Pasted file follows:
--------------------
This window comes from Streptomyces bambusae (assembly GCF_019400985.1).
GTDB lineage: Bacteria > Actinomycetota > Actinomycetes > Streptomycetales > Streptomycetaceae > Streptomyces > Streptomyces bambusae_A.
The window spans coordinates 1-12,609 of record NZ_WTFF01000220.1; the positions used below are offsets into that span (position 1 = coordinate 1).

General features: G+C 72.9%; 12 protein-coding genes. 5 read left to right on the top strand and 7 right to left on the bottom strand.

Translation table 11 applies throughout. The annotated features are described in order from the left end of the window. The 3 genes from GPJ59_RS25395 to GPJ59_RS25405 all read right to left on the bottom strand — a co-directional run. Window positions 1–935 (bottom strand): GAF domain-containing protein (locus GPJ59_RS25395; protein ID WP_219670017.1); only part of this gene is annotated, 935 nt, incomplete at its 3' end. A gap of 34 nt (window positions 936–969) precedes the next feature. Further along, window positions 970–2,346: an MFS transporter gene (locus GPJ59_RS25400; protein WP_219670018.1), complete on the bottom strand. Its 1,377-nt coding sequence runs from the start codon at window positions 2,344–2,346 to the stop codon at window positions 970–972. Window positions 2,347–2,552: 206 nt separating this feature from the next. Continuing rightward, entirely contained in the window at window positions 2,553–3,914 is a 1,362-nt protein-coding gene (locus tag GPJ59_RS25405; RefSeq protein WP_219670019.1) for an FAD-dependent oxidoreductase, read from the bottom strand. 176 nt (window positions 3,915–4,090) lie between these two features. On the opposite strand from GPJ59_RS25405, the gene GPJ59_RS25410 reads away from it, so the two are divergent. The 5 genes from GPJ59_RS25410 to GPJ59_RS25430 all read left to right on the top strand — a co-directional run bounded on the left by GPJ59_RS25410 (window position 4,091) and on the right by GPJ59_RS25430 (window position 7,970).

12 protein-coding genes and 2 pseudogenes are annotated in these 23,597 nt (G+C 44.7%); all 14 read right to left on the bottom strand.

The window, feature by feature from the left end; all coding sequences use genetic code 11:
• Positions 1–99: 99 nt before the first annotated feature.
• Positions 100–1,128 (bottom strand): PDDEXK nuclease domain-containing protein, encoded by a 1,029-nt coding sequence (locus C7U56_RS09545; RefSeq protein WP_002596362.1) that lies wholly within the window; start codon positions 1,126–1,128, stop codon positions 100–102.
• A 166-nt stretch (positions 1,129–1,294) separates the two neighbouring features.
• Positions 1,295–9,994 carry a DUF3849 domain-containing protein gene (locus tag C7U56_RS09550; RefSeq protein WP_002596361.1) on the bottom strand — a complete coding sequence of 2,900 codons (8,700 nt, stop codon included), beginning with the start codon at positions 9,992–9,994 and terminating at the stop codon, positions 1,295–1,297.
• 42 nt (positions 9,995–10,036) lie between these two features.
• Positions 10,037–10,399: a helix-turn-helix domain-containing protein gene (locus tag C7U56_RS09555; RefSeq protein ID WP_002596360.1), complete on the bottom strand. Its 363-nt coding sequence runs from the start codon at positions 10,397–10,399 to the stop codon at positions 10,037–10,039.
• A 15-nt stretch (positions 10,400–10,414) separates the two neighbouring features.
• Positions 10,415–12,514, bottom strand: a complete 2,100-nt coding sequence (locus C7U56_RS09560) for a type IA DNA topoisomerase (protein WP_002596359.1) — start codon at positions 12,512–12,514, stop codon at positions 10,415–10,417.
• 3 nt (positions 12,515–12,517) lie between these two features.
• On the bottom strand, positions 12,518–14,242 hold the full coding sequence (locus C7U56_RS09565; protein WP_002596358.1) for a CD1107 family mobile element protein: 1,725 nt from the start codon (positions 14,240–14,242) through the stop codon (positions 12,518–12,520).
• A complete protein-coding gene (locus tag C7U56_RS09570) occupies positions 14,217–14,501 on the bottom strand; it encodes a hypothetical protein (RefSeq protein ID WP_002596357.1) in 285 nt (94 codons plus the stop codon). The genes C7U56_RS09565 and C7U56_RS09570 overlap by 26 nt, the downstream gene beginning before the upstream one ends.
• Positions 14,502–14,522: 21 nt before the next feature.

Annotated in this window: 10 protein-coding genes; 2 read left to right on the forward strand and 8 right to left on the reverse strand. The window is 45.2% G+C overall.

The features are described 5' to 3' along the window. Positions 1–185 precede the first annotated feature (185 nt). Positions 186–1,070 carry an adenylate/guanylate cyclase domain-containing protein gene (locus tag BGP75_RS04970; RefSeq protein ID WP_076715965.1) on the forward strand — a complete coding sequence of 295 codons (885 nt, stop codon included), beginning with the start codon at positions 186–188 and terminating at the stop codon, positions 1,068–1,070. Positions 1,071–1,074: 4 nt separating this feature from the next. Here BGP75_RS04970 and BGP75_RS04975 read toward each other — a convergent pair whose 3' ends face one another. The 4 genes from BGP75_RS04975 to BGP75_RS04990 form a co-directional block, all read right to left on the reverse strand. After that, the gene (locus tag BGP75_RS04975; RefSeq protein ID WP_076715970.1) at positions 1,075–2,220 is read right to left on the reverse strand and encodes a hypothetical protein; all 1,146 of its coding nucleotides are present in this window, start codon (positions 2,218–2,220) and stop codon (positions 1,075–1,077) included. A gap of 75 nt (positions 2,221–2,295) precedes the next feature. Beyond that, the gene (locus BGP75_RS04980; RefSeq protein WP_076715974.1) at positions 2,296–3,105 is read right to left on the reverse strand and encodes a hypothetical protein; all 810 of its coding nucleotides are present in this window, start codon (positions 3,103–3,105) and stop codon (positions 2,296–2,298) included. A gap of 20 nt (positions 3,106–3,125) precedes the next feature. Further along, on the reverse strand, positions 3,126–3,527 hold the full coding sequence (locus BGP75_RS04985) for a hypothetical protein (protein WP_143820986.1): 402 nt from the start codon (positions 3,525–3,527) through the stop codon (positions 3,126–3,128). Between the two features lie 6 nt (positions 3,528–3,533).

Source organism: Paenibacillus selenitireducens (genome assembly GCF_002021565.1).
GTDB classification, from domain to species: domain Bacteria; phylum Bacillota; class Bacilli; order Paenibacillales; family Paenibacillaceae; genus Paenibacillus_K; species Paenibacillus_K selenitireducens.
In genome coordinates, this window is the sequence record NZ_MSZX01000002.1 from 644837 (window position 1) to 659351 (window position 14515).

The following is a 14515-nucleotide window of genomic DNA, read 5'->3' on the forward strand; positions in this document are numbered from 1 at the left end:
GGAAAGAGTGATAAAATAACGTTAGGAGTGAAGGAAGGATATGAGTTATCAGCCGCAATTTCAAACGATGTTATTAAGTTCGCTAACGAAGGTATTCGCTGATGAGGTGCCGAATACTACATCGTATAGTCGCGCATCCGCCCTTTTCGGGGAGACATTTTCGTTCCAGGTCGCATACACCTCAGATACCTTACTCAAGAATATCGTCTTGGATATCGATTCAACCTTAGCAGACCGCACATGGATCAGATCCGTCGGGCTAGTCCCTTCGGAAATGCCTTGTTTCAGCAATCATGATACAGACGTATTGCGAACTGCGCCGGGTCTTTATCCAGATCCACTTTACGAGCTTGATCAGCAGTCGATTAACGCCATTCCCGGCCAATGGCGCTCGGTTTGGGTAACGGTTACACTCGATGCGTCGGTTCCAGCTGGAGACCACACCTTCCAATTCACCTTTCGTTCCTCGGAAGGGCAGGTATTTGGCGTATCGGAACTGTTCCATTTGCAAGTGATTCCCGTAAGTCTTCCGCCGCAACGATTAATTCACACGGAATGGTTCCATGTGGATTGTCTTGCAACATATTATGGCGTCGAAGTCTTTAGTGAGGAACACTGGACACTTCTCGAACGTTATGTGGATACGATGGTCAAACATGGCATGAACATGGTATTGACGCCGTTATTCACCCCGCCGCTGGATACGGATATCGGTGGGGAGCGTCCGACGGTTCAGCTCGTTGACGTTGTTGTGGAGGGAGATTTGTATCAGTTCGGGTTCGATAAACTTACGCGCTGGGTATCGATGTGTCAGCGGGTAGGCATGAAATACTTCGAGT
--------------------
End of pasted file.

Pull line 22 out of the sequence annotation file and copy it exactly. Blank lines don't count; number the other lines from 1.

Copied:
Source organism: Paenibacillus selenitireducens (genome assembly GCF_002021565.1).